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Anticlea elegans (Pursh) Rydb.
15 photos.
This beautiful but poisonous plant is known as the "mountain death camas".

ITIS Taxonomic Serial No. 810373









1.  Mid-May photo taken just after the leaves
emerge.  Already we see tinges of red on the
leaf tips and on the sheath at the base of
the plant.

2.  Plant in photo at left after being dug out
of the rocks and soil.  The tunicate bulb is
layered like an onion. The outer layer
is fibrous.

3.  Photo taken in mid-June.
The flower stalk is just emerging and
appears pink due to the bracts which protect
the individual buds.

4.  Closer view of emerging flower stalk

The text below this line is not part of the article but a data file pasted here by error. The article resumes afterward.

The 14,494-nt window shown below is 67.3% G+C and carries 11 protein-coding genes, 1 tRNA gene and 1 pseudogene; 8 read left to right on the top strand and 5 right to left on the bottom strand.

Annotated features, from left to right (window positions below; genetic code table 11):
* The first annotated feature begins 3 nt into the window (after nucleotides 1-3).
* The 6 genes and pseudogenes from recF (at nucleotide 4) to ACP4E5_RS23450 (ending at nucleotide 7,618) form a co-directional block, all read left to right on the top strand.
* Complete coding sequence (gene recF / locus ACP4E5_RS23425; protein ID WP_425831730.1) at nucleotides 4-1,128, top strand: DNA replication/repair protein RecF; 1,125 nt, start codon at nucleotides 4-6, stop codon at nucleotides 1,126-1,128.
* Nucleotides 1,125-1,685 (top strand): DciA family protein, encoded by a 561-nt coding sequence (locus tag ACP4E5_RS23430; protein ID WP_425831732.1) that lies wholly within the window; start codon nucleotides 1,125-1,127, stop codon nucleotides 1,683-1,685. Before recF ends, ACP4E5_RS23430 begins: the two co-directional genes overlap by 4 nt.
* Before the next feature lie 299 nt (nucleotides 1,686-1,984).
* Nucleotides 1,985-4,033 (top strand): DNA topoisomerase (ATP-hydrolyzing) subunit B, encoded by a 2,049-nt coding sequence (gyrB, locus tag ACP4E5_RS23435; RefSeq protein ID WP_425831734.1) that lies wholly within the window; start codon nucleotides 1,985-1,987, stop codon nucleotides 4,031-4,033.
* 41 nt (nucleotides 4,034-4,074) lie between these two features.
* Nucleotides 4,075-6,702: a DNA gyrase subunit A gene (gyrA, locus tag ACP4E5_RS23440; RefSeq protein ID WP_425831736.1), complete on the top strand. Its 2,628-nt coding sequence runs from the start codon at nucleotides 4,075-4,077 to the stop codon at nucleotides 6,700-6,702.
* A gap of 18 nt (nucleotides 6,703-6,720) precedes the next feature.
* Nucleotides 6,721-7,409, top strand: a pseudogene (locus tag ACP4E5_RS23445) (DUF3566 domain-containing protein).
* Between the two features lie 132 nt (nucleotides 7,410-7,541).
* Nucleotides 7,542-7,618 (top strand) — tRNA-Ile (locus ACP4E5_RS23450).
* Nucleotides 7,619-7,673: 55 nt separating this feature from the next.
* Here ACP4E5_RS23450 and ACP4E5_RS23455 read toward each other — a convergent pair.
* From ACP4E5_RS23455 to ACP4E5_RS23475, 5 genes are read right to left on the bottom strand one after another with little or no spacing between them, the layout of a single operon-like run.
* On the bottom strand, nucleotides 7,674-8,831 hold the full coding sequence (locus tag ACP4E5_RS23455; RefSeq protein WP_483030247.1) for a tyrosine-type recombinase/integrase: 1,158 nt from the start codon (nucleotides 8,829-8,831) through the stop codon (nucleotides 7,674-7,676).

5.  Late June.  The individual buds with their
bracts appear.  The flower stalk will elongate.

6.  Late June.  The anthers have appeared along
with the tepals which make up the perianth.

7.  Late June.  Good view of the pairs of
nectary glands at the base of the tepals which
are characteristic of the genus.

8. Late June. view of the raceme with
side views of the individual blossoms.
Note the bracts at the base of the flower stalks.

9.  Late June.  Buds and blossoms with
anthers at various stages of development.

10.  Early July.  Two blossoms with the
stamens shielding the ovary.

11. Mid-July.  Centers of some blossoms are
now pink.  Some buds are still undeveloped.

12.  Mid-July  A cluster of death camas
showing the long flower stalks.

13.  Mid-August.  The tepals are gone and
the seed capsules have developed.

14.  Mid-August.  This raceme located within
ten feet of the one on the left has turned red.

15.  July 24, 2009.  Another raceme with the
upper blossoms still in bloom.

All photos taken along Upper Bottom
Dollar Road.
65°  25' N,   144°  48' W
Elev. 1900 ft.